The World Health Organization has released an update on last week's announced H7N9 case in Hong Kong and the NFHPC announcment of 106 cases during the month of December on the Chinese mainland.
While the line listings of years past are sorely missed, the WHO does highlight two potential two-person clusters. Clustering of cases among close contacts, while not unheard of, has been rare.
Additionally, 80 of the 106 mainland cases reported prior contact with poultry before falling ill (a known risk factor), while 26 did not. Beyond that, we learn the median age was 54, and at the time of this report, there were 35 deaths and 57 severe cases.
I've only posted excerpt, so follow the link to read it in its entirety.
Disease outbreak news
17 January 2017
On 5 January 2017, the Department of Health, Hong Kong Special Administrative Region (SAR) notified WHO of a case of laboratory-confirmed human infection with avian influenza A(H7N9) virus and on 9 January 2017, the National Health and Family Planning Commission of China (NHFPC) notified WHO of 106 additional laboratory-confirmed cases of human infection with avian influenza A(H7N9) virus.
Details of the cases
On 5 January 2017, a human case of infection with avian influenza A(H7N9) was reported from the Department of Health, Hong Kong Special Administrative Region (SAR). The case is a 62-year-old man with underlying illnesses, who travelled to Zengcheng, Guangzhou on 15 December 2016. He developed influenza-like symptoms on 1 January 2017 while he was in Guangzhou. He was admitted to a hospital in Dongguan on 2 January 2017 and returned to Hong Kong SAR on 3 January 2017, where he was admitted to hospital on 4 January 2017 for further treatment. His condition deteriorated and he was transferred to an intensive care unit for further management. He passed away on 6 January 2017. His samples tested positive for A(H7N9) by RT-PCR on 5 January 2017. The patient reported no recent exposure to poultry or live poultry markets. Contact tracing is underway.
On 9 January 2017, 106 human cases of infection with avian influenza A(H7N9) were reported from the NHFPC. The onset dates ranged from 22 November 2016 to 29 December 2016. Of these 106 cases, 36 are female. The median age is 54 years (age range among the cases is 23 to 91 years old). The cases are reported from Jiangsu (52), Zhejiang (21), Anhui (14), Guangdong (14), Shanghai (2), Fujian (2) and Hunan (1). At the time of notification, there were 35 deaths and 57 severe cases.
Eighty of the cases are reported to have had exposure to poultry or a live poultry market.
Two clusters were reported.
- A 66-year-old male from Suzhou city, Jiangsu province. He had symptom onset on 25 November 2016, was admitted to hospital on 28 November 2016 and died on 12 December 2016. He was exposed to a live poultry market.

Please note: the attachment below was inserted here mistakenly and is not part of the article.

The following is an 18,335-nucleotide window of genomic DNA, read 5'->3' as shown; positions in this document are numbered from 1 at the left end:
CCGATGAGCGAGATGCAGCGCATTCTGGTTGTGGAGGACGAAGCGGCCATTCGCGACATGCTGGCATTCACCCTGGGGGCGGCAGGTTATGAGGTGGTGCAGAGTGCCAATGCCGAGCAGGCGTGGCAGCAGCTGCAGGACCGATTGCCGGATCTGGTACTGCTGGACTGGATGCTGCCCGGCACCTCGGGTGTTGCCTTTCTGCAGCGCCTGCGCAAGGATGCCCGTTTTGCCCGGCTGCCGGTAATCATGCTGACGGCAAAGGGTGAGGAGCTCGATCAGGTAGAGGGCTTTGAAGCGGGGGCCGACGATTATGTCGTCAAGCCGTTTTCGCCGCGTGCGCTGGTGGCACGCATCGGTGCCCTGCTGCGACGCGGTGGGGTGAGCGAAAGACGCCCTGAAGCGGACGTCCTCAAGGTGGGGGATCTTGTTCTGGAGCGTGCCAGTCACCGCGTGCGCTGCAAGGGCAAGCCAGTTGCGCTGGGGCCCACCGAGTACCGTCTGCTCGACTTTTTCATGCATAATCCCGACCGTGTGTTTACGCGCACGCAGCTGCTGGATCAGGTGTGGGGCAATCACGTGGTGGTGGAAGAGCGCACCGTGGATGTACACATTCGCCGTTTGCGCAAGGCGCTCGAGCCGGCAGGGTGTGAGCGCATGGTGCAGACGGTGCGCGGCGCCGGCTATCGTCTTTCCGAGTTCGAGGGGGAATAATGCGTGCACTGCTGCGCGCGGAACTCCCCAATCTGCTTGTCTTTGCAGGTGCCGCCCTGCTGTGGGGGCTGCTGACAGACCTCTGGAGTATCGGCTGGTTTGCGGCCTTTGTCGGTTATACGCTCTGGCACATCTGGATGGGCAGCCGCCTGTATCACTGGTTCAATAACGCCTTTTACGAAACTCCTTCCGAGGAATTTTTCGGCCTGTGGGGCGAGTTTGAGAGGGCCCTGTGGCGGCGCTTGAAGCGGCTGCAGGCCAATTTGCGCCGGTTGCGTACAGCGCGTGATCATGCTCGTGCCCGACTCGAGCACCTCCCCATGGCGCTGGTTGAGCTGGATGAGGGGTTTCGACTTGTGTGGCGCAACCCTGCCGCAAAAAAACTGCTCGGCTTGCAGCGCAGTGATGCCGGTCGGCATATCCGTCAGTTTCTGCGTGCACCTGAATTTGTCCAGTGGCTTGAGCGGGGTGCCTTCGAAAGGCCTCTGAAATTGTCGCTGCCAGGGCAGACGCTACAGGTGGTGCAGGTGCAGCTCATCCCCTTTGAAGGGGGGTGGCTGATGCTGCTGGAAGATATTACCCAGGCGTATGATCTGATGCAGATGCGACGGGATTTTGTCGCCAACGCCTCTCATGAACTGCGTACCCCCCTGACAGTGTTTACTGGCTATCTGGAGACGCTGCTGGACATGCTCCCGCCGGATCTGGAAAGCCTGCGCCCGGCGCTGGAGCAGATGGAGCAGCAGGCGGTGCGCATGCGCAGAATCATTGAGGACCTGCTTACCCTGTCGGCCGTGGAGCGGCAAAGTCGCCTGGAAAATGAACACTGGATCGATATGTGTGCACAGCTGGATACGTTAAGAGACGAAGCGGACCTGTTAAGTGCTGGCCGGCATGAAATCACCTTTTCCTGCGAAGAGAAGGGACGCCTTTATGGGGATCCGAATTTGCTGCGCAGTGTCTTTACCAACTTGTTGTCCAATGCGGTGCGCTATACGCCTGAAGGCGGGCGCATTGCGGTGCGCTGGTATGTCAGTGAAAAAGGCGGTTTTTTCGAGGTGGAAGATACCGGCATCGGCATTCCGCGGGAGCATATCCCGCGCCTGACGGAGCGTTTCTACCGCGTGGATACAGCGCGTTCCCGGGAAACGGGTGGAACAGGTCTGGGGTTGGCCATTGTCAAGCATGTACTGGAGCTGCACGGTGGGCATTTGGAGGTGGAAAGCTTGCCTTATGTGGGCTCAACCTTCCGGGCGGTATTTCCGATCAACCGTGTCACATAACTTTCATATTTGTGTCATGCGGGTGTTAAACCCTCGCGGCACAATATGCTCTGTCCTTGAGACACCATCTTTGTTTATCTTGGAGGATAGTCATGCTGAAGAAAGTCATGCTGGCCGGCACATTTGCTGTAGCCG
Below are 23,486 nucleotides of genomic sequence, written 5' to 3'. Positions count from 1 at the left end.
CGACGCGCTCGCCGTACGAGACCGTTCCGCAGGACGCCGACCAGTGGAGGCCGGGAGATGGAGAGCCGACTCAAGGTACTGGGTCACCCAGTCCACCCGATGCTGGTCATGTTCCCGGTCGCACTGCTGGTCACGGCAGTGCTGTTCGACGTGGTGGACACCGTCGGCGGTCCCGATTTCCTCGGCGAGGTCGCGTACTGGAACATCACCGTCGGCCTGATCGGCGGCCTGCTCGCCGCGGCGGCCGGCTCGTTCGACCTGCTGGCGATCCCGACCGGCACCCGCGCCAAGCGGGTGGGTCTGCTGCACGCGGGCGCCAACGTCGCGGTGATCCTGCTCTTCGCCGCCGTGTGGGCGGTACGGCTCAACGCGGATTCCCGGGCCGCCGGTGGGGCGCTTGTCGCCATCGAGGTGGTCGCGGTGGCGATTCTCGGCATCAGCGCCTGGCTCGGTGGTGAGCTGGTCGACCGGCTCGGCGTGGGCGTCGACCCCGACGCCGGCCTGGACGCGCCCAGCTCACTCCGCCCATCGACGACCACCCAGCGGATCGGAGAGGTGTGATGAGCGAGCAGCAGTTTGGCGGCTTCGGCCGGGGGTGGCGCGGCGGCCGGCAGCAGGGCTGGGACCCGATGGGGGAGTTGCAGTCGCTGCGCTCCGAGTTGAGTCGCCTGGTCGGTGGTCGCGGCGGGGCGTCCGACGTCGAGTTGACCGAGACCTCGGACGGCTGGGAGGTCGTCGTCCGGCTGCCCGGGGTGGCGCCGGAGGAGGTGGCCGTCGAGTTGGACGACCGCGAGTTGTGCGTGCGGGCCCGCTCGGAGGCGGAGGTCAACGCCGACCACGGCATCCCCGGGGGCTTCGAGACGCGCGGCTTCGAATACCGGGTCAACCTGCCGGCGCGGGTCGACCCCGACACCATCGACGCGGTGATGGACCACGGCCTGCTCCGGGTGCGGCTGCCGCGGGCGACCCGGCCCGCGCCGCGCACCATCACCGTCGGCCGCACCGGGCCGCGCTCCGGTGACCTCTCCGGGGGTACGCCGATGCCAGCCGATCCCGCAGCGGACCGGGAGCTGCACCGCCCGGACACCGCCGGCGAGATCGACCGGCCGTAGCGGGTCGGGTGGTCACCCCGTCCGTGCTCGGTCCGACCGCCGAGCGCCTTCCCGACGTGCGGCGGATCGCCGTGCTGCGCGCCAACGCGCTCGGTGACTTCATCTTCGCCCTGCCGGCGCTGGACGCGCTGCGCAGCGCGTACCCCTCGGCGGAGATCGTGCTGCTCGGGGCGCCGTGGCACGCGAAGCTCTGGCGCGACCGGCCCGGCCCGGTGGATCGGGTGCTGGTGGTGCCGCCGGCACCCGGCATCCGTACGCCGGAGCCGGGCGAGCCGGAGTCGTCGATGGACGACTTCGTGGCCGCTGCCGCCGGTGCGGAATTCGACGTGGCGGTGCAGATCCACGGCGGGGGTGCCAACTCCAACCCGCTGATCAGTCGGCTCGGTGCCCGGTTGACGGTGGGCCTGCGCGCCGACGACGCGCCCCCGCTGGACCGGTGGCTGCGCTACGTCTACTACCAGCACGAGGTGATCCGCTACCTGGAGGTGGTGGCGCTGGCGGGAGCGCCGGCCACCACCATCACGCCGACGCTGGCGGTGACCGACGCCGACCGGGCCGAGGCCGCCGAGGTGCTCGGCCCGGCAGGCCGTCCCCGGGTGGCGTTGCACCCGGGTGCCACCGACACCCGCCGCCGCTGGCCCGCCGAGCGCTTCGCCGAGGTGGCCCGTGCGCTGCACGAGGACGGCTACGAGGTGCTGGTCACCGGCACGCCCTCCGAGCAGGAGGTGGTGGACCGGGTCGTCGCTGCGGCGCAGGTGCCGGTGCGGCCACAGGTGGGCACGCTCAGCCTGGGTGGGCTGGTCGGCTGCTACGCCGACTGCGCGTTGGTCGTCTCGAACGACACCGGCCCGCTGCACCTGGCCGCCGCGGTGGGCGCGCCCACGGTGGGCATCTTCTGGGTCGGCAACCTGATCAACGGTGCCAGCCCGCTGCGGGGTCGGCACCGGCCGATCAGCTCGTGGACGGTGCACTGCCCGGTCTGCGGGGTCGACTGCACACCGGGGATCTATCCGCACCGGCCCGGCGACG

- A 39-year-old female from Suzhou city, Jiangsu province. She had symptom onset on 8 December 2016 and was admitted to hospital on the same day. She is the daughter of the 66-year old male. At the time of report, she was suffering from severe pneumonia.
Human-to-human transmission between the 66-year-old male and the 39-year-old female cannot be ruled out.
Human-to-human transmission between the 66-year-old male and the 62-year-old male cannot be ruled out.
- A 66-year-old male from Hefei city, Anhui province. He had symptom onset on 16 December 2016, and was admitted to hospital on 17 December 2016 and died on 20 December 2016. He was exposed to a live poultry market.
- A 62-year-old male from Hefei city, Anhui province. He had symptom onset on 22 December 2016. He was admitted in the same ward as the 66-year old male. His current condition is severe.
To date, a total of 916 laboratory-confirmed human infections with avian influenza A(H7N9) virus have been reported through IHR notification since early 2013.
WHO risk assessment
Similar sudden increases in the number of human cases of avian influenza A(H7N9) infection have been observed in previous years during this period of time (December-January). Nevertheless close monitoring of the epidemiological situation and further characterization of the most recent viruses are critical to assess associated risk and to make timely adjustments to risk management measures.
Most human cases are exposed to avian influenza A(H7N9) virus through contact with infected poultry or contaminated environments, including live poultry markets. Since the virus continues to be detected in animals and environments, further human cases can be expected. Although small clusters of human cases with avian influenza A(H7N9) virus have been reported including those involving healthcare workers, current epidemiological and virological evidence suggests that this virus has not acquired the ability of sustained transmission among humans. Based on available information we have, further community level spread is considered unlikely.
Human infections with the avian influenza A(H7N9) virus are unusual and because there is the potential for significant public health impact, it needs to be monitored closely.